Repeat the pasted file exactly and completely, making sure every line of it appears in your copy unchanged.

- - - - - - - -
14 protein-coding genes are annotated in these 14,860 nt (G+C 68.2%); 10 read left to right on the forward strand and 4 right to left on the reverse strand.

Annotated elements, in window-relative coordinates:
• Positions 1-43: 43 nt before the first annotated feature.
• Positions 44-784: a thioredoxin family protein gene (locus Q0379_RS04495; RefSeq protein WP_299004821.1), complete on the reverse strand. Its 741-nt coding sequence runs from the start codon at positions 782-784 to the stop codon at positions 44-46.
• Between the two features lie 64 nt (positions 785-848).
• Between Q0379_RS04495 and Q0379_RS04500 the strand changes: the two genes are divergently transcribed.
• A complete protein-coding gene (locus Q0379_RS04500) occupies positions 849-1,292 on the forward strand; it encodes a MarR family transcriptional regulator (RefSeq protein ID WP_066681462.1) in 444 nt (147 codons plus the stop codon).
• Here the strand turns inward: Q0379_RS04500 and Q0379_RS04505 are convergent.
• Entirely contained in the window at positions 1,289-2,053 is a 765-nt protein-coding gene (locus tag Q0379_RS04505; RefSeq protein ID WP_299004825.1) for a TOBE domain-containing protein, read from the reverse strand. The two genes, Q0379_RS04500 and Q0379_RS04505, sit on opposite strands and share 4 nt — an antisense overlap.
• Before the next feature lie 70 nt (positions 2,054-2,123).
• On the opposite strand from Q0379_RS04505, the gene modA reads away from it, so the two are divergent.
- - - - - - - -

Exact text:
14 protein-coding genes are annotated in these 14,860 nt (G+C 68.2%); 10 read left to right on the forward strand and 4 right to left on the reverse strand.

Annotated elements, in window-relative coordinates:
• Positions 1-43: 43 nt before the first annotated feature.
• Positions 44-784: a thioredoxin family protein gene (locus Q0379_RS04495; RefSeq protein WP_299004821.1), complete on the reverse strand. Its 741-nt coding sequence runs from the start codon at positions 782-784 to the stop codon at positions 44-46.
• Between the two features lie 64 nt (positions 785-848).
• Between Q0379_RS04495 and Q0379_RS04500 the strand changes: the two genes are divergently transcribed.
• A complete protein-coding gene (locus Q0379_RS04500) occupies positions 849-1,292 on the forward strand; it encodes a MarR family transcriptional regulator (RefSeq protein ID WP_066681462.1) in 444 nt (147 codons plus the stop codon).
• Here the strand turns inward: Q0379_RS04500 and Q0379_RS04505 are convergent.
• Entirely contained in the window at positions 1,289-2,053 is a 765-nt protein-coding gene (locus tag Q0379_RS04505; RefSeq protein ID WP_299004825.1) for a TOBE domain-containing protein, read from the reverse strand. The two genes, Q0379_RS04500 and Q0379_RS04505, sit on opposite strands and share 4 nt — an antisense overlap.
• Before the next feature lie 70 nt (positions 2,054-2,123).
• On the opposite strand from Q0379_RS04505, the gene modA reads away from it, so the two are divergent.